But as I got older, and craved some unknown thing, I turned first to knowledge and later to spirituality. I studied the arts, I pursued philosophy and theology, I wrote and I mused and I contributed. My passion for art and literature lead me further into science-fiction and futurism. My passion for the Unknown lead me into the Mysteries of life as conceived by those who came before me. These genres later fueled a new and different motivation for approaching those same sciences in which I had felt so inept. I started to see that what I loved and understood so easily was not that far off from those topics in which I seemed to have no talent. I read about physics, I studied quantum theology and string theory and scientific approaches to mythology and dogma. It appeared that the physical world and the metaphysical world were virtually the same thing: the same song sung in different languages. Finding this was also a Happy Accident!
I don't pretend to understand anything. but the pursuit of understanding has had value. But it wasn't until I let go of beleiving that self-knowledge would set me free, that beautiful and poetic things started happening in my life.
Update: Night Star
It was raining when I took this and one of the arms went out a little BUT when we delivered homemade cookies to our neighbors (That's right! Uh-huh!) one of them commented on how nice it was! Yay!
Bag o' cookies! Doing the neighbor thing!
Cat For Cat
We have cats.
They are volunteers—my favorite kind. We are like ships passing in the night—they live in the barn and I don’t. There were four, then there were three, then, briefly, there were only two, then there were four again (but a different four).
We have given them names, but not all of them have stuck.
The Four Original Cats:
Mr. Tropogrosso (From an short Paul Bartel film called The Secret Cinema) (Gillian)
Bob (From Bob’s Burgers) (Rich)
Partridge (Rich and Gillian)
Mr. Tropogrosso departed within a month and we have not seen him since. We are hoping he was adopted by a family and not killed in some cat thing.
The Three Left:
Stripëd Kitty (formally Anonymous) (Rich)
Bob took off and we were unsure if he would go the way of Mr. Tropogrosso. We kept thinking we saw him—but we didn’t.
Grey Kitty (formally Partridge) (Rich)
When it started getting cold, cats started reappearing. We thought we kept seeing Mr. Tropogrosso but it was Bob. Both Bob and Mr. TropoGrosso are large black and white kitties. Eventually Bob came back to stay and a new one showed up.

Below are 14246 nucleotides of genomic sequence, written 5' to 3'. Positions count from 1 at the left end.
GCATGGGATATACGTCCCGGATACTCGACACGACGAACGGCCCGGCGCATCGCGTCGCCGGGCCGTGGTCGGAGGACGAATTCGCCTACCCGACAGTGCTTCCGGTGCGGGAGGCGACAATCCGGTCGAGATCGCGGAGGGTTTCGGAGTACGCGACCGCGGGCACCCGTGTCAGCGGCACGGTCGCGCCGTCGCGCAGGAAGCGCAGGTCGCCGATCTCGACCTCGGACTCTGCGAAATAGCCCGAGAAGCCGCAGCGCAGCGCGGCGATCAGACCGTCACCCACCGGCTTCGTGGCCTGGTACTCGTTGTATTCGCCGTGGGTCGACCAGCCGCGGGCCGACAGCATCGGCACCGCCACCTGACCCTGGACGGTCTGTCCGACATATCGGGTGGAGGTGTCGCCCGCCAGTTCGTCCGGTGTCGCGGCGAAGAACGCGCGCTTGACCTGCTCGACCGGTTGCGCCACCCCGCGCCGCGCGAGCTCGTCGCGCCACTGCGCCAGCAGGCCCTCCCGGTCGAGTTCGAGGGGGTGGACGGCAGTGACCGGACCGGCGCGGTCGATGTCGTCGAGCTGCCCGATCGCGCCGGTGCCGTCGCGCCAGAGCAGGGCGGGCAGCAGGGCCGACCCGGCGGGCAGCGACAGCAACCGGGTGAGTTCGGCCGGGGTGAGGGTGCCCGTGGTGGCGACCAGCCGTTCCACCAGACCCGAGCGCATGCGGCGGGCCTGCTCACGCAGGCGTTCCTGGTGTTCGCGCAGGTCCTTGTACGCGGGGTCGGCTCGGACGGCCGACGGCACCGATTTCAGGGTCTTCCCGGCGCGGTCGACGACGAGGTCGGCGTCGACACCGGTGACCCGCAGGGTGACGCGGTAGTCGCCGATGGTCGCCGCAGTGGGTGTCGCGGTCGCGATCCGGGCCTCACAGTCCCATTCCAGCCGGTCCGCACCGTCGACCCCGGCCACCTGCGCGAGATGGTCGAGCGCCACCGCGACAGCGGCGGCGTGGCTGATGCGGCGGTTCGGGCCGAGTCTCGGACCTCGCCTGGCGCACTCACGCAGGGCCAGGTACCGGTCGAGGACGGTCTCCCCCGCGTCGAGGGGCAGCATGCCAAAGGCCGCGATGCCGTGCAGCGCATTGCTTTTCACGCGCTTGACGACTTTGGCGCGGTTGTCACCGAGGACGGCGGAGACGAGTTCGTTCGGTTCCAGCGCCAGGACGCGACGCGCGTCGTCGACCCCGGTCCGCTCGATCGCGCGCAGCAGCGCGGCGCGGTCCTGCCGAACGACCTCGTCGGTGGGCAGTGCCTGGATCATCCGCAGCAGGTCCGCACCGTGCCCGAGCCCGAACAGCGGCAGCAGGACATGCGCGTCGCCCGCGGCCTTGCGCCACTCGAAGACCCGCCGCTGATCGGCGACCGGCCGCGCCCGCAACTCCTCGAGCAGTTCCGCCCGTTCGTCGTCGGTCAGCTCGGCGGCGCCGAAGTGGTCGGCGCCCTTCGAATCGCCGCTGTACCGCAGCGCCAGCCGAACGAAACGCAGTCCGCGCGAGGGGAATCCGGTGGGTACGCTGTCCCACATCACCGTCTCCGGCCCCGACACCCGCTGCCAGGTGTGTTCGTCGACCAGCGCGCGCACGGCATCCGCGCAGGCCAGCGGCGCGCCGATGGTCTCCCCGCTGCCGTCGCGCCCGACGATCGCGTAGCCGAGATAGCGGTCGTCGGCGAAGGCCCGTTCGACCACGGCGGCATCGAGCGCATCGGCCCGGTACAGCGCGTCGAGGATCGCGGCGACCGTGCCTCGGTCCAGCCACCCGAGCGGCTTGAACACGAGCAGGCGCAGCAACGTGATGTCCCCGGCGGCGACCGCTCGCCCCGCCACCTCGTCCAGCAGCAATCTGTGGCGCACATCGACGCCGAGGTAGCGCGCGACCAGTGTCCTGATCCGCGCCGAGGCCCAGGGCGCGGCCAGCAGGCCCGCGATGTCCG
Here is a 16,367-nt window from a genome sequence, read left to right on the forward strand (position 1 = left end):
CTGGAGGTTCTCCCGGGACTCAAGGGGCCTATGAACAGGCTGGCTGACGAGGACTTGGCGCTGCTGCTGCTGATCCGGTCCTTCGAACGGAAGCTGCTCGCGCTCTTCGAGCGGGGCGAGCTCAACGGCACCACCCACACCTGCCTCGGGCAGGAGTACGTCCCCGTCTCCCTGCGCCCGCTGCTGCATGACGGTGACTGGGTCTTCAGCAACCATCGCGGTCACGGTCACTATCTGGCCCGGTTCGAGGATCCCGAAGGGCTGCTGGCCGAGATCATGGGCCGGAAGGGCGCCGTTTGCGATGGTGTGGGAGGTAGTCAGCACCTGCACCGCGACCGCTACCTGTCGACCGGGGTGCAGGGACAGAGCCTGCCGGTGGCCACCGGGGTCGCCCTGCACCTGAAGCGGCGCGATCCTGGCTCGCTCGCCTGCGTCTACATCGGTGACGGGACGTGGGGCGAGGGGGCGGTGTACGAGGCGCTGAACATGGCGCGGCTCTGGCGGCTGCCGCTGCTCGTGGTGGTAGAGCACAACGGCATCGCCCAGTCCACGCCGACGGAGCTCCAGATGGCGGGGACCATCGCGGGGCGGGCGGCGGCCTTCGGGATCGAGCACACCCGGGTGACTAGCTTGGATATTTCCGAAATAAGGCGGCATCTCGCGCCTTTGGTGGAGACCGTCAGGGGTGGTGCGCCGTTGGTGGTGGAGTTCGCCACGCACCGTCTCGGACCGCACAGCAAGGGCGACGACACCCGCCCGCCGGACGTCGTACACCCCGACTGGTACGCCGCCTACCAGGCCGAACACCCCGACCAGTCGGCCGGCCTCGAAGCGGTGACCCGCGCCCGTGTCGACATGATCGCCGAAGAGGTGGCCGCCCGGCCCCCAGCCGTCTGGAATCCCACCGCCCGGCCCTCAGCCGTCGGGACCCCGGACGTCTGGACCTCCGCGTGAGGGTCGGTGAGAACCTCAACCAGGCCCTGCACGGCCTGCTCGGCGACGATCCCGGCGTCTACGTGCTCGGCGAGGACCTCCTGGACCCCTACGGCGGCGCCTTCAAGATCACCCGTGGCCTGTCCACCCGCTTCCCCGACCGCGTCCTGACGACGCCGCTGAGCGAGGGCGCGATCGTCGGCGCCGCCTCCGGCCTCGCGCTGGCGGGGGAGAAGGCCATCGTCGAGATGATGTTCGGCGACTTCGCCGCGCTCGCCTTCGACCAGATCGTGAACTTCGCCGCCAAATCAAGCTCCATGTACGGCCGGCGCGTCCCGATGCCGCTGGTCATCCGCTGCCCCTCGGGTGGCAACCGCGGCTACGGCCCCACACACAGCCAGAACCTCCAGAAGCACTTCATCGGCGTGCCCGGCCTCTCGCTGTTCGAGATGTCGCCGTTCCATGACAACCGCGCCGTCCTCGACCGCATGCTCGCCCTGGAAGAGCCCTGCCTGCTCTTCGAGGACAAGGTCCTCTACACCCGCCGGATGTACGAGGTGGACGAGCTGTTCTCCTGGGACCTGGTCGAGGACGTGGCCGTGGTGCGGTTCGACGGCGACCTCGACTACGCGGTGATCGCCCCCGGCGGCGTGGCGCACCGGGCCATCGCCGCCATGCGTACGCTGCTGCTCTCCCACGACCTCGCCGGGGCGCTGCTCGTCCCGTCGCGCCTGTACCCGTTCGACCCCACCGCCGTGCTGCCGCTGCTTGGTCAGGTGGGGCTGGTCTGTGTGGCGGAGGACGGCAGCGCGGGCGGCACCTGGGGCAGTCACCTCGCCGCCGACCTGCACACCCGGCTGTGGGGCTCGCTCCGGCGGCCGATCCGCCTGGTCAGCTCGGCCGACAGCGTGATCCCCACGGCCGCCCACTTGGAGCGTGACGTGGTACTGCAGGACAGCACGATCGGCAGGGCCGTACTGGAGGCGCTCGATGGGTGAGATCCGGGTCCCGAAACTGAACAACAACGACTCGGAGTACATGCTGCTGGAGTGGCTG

The Current Four:
Boots or Bootsy-Partdige (formally Partridge or Grey Kitty) (Gillian and Rich)
Stripëd Tiger Kitty (formally Stripëd Kitty)
Opal is the first all-black and the first long-haired kitty. She has beautiful teal-colored eyes.
Bootsy-Partridge is the only one that comes running out of the barn when we drive up—she wants food and Rich feeds them. She is becoming the most trusting and courageous of the four and will get as close as 5 feet to us.
Opal has a sunny perch directly under the eave of the barn. She will regally cast her eyes at us and do the “slow blink” that Rich says means she’s content. But if we come right up to her shelf, which is 8 feet off the ground, she’ll beat a hasty retreat. Bob and Stripëd Tiger Kitty are super skittish and constantly on the move. Stripëd Tiger Kitty will run full bore down the road to get away from you and if you’ve never seen a cat run in a straight line for 100 yards at full speed, you haven’t lived. Bob just kind of melts into invisibility when he sees us.
I am allergic to cats-- so perching cats, skittish cats, running cats and melting cats are my favorite kind of cats.
Speaking of cats, I am reading a book called The Ocean at the End of the Lane (Neil Gaiman). Often I will reserve a book on Overdrive (the digital library consortium) and by the time it becomes available, I’ve forgotten why I wanted to read it or what it’s about. This is a good thing--I like going in blind. That I was interested at one time is all I need to know.
This certain thing came up pretty early in the book—no spoiler alert needed—but just in case you’re a purist about these things, and you plan to read The Ocean at the End of the Lane, you may not want to read further. By my judgment, what I am about to comment on does nothing to compromise reading the book. (Caveat accomplished.)